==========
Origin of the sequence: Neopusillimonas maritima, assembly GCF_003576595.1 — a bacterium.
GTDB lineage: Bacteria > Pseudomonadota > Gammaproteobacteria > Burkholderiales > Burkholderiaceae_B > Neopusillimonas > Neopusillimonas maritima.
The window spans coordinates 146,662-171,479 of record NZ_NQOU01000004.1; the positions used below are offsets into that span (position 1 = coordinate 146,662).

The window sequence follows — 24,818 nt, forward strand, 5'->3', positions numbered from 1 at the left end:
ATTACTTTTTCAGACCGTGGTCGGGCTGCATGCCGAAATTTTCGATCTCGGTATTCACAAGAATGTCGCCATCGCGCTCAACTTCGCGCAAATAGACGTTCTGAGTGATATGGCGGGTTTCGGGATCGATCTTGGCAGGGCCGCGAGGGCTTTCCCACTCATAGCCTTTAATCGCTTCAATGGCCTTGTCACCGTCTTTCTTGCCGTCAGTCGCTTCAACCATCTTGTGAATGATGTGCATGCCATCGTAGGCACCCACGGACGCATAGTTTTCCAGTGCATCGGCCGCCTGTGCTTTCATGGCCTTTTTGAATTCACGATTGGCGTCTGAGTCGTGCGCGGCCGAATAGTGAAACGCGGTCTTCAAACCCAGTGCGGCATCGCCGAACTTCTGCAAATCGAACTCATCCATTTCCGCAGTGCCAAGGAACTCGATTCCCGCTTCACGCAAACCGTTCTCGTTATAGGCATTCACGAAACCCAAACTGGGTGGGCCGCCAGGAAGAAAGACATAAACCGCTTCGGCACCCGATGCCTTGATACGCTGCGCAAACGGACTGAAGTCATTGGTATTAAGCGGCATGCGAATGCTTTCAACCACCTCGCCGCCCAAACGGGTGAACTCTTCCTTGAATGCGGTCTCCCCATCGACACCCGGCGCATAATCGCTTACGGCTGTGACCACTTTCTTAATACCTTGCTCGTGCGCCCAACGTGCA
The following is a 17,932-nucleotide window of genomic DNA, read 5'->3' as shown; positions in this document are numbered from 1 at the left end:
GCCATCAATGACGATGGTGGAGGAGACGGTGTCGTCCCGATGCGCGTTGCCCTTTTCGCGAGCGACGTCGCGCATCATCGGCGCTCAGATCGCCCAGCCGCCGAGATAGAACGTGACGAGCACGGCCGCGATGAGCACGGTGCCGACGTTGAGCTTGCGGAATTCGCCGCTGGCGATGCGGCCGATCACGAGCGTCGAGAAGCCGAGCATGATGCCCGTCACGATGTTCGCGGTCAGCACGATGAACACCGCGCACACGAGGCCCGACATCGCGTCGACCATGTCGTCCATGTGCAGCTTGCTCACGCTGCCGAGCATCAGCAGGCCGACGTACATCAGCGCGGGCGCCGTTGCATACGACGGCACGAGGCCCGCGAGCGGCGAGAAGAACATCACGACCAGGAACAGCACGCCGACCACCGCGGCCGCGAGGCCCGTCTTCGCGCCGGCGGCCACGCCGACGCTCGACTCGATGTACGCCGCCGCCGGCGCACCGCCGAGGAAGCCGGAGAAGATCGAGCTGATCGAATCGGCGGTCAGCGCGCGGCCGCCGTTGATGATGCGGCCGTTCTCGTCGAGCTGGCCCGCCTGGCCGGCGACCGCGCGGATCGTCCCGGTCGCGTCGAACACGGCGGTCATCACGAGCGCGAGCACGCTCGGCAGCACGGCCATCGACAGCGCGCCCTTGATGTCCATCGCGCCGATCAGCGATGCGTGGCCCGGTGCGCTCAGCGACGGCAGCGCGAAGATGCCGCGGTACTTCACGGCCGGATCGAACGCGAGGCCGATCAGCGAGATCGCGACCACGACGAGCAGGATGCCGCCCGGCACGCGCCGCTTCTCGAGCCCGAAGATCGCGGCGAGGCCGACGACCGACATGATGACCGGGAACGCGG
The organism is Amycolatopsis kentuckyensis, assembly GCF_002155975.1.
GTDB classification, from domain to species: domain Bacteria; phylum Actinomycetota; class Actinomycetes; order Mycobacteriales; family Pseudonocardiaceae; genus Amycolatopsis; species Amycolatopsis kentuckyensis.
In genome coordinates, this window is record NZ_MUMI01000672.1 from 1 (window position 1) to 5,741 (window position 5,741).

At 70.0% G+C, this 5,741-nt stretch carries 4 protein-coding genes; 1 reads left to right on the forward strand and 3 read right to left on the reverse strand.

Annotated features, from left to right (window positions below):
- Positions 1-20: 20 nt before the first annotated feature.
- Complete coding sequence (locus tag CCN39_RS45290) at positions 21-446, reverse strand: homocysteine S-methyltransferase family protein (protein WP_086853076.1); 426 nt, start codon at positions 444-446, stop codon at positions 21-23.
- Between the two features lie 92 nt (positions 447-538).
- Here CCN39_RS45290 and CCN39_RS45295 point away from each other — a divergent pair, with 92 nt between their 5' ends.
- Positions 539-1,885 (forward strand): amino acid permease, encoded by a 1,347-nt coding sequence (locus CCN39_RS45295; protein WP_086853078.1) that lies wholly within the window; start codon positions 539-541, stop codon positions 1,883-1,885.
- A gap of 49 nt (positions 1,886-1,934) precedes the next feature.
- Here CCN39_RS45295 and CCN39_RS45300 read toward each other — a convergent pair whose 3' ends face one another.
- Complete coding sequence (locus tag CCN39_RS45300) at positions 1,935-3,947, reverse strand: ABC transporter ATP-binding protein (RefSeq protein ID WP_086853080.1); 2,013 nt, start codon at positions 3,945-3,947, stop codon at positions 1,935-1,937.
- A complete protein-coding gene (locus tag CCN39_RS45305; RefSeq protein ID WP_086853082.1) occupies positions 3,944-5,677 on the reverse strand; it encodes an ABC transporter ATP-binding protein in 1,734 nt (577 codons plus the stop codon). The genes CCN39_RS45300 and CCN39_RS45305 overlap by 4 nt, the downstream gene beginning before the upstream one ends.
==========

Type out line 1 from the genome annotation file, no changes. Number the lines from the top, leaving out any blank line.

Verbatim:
Origin of the sequence: Neopusillimonas maritima, assembly GCF_003576595.1 — a bacterium.